Junninen, H., Ehn, M., Petäjä, T., Luosujärvi, L., Kotiaho, T., Kostiainen, R., Rohner, U., Gonin, M., Fuhrer, K., Kulmala, M., and Worsnop, D. R.: A high-resolution mass spectrometer to measure atmospheric ion composition, Atmos. Meas. Tech., 3, 1039–1053, https://doi.org/10.5194/amt-3-1039-2010, 2010.
Kelly, K. E., Kotchenruther, R., Kuprov, R., and Silcox, G. D.: Receptor model source attributions for Utah's Salt Lake City airshed and the impacts of wintertime secondary ammonium nitrate and ammonium chloride aerosol, J. Air Waste Manage., 63, 575–590, https://doi.org/10.1080/10962247.2013.774819, 2013.
Kim, Y. J., Spak, S. N., Carmichael, G. R., Riemer, N., and Stanier, C. O.: Modeled aerosol nitrate formation pathways during wintertime in the Great Lakes region of North America, J. Geophys. Res.-Atmos., 119, 12420–12445, https://doi.org/10.1002/2014JD022320, 2014.
Kleindienst, T. E., Lewandowski, M., Offenberg, J. H., Edney, E. O., Jaoui, M., Zheng, M., Ding, X. A., and Edgerton, E. S.: Contribution of Primary and Secondary Sources to Organic Aerosol and PM2.5 at SEARCH Network Sites, J. Air Waste Manage., 60, 1388–1399, https://doi.org/10.3155/1047-32220.127.116.118, 2010.
Kuprov, R., Eatough, D. J., Cruickshank, T., Olson, N., Cropper, P. M., and Hansen, J. C.: Composition and secondary formation of fine particulate matter in the Salt Lake Valley: Winter 2009, J. Air Waste Manage., 64, 957–969, https://doi.org/10.1080/10962247.2014.903878, 2014.
Lareau, N. P., Crosman, E., Whiteman, C. D., Horel, J. D., Hoch, S. W., Brown, W. O. J., and Horst, T. W.: The Persistent Cold-Air Pool Study, B. Am. Meteorol. Soc., 94, 51–63, https://doi.org/10.1175/Bams-D-11-00255.1, 2013.
Lee, B. H., Lopez-Hilfiker, F. D., Mohr, C., Kurten, T., Worsnop, D. R., and Thornton, J. A.: An Iodide-Adduct High-Resolution Time-of-Flight Chemical-Ionization Mass Spectrometer: Application to Atmospheric Inorganic and Organic Compounds, Environ. Sci. Technol., 48, 6309–6317, https://doi.org/10.1021/es500362a, 2014.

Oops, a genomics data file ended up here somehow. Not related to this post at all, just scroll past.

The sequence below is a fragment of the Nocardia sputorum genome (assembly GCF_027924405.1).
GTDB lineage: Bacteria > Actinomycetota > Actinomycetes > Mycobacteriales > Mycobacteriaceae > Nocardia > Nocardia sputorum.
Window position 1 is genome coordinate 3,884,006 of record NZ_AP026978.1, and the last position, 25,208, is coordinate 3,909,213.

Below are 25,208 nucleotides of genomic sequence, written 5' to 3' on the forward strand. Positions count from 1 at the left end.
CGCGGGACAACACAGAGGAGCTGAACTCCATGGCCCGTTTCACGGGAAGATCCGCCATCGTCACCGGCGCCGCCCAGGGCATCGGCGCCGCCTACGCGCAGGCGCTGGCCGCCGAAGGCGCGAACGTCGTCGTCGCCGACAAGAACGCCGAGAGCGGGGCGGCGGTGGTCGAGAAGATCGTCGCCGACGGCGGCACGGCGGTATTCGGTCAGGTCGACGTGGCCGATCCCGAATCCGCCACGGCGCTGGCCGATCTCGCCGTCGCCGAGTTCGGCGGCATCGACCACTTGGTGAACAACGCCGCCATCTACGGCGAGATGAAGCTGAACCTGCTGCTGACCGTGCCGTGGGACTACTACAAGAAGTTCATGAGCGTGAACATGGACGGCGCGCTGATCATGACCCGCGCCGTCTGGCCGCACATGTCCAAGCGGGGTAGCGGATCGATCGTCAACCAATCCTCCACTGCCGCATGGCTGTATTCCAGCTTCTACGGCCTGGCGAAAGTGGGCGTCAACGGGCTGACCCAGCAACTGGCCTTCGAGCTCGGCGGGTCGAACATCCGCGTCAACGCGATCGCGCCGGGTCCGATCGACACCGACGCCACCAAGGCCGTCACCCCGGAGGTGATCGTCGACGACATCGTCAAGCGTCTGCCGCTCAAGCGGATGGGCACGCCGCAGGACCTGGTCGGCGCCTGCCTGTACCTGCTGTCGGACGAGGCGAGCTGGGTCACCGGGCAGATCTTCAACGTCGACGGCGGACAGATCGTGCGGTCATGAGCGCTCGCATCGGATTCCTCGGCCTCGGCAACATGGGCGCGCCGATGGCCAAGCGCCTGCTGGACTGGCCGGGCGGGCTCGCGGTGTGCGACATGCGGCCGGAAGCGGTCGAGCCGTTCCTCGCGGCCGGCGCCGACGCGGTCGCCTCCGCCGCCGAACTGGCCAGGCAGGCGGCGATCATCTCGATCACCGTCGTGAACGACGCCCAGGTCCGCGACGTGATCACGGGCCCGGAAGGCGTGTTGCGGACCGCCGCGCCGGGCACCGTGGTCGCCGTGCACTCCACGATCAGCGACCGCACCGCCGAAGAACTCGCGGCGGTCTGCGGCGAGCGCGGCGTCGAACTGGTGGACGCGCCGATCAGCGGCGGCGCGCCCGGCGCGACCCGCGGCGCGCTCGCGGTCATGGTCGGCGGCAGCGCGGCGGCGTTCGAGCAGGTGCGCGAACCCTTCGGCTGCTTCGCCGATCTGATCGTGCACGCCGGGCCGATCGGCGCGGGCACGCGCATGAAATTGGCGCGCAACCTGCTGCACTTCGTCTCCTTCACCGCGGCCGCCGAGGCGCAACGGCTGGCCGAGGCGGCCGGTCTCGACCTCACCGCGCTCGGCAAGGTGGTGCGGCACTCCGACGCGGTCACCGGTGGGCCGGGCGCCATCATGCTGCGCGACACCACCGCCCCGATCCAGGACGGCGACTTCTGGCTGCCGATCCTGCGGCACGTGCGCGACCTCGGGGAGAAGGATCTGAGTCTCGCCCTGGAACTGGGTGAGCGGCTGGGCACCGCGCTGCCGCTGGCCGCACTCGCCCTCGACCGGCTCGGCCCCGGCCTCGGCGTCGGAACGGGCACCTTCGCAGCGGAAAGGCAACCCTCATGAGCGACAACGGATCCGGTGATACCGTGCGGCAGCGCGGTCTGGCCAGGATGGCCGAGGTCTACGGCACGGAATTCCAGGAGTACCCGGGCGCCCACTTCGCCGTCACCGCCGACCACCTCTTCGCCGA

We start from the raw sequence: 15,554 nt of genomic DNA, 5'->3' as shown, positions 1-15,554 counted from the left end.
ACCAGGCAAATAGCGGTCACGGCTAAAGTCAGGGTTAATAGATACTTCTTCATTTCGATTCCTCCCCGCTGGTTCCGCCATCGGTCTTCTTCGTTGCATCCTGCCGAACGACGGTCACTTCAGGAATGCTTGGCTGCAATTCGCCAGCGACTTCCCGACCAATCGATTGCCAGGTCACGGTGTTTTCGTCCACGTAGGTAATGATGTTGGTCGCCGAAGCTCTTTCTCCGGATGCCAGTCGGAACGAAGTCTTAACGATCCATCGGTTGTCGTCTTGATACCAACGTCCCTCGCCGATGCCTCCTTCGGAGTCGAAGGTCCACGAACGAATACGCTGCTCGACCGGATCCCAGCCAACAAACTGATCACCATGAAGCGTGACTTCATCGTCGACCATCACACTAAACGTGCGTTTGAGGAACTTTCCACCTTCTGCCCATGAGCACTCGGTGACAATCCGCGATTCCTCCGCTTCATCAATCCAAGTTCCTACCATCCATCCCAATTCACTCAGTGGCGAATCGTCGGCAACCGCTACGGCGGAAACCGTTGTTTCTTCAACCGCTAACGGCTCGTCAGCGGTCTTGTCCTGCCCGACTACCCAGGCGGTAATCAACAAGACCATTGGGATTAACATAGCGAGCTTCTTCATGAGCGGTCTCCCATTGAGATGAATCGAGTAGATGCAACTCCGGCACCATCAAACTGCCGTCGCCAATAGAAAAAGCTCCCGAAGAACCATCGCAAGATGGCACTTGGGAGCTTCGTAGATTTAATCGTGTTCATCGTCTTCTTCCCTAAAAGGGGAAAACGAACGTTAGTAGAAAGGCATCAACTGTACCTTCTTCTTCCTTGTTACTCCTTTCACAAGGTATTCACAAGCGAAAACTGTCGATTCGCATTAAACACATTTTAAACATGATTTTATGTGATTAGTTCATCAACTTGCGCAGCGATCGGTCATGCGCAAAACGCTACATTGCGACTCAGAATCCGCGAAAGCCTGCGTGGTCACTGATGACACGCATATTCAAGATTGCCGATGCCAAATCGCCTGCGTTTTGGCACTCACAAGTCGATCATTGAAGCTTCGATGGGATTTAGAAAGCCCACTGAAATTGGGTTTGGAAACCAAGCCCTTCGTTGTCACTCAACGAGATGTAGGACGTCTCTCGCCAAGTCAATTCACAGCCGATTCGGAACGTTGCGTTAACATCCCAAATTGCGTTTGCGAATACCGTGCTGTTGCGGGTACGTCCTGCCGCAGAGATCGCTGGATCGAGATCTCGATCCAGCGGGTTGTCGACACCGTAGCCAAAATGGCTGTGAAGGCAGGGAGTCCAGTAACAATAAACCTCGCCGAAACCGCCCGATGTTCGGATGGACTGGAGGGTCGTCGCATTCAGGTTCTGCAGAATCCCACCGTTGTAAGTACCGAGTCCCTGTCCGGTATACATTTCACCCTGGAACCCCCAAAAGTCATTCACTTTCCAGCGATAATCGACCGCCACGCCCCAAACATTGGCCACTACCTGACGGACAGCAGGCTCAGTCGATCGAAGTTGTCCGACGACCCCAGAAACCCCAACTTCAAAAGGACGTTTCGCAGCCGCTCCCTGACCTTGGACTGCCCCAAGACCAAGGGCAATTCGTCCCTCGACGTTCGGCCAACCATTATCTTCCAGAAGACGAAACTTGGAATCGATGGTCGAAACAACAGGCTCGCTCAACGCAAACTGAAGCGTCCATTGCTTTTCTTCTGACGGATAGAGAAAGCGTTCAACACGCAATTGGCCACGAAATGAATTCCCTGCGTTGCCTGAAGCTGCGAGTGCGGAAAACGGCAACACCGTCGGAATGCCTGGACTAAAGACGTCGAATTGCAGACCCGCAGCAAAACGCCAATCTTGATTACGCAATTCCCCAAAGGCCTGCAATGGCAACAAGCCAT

Lee, B. H., Lopez-Hilfiker, F. D., Veres, P. R., McDuffie, E. E., Fibiger, D. L., Sparks, T. L., Ebben, C. J., Green, J. R., Schroder, J. C., Campuzano-Jost, P., Iyer, S., D'Ambro, E. L., Schobesberger, S., Brown, S. S., Wooldridge, P. J., Cohen, R. C., Fiddler, M. N., Bililign, S., Jimenez, J. L., Kurten, T., Weinheimer, A. J., Jaegle, L., and Thornton, J. A.: Flight Deployment of a High-Resolution Time-of-Flight Chemical Ionization Mass Spectrometer: Observations of Reactive Halogen and Nitrogen Oxide Species, J. Geophys. Res.-Atmos., 123, 7670–7686, https://doi.org/10.1029/2017JD028082, 2018.
Liao, J., Brock, C. A., Murphy, D. M., Sueper, D. T., Welti, A., and Middlebrook, A. M.: Single-particle measurements of bouncing particles and in situ collection efficiency from an airborne aerosol mass spectrometer (AMS) with light-scattering detection, Atmos. Meas. Tech., 10, 3801–3820, https://doi.org/10.5194/amt-10-3801-2017, 2017.
Long, R. W., Eatough, N. L., Mangelson, N. F., Thompson, W., Fiet, K., Smith, S., Smith, R., Eatough, D. J., Pope, C. A., and Wilson, W. E.: The measurement of PM2.5, including semi-volatile components, in the EMPACT program: results from the Salt Lake City Study, Atmos. Environ., 37, 4407–4417, https://doi.org/10.1016/S1352-2310(03)00585-5, 2003.
Long, R. W., Eatough, N. L., Eatough, D. J., Meyer, M. B., and Wilson, W. E.: Continuous Determination of Fine Particulate Matter Mass in the Salt Lake City Environmental Monitoring Project: A Comparison of Real-Time and Conventional TEOM Monitor Results, J. Air Waste Manage., 55, 1782–1796, https://doi.org/10.1080/10473289.2005.10464776, 2005a.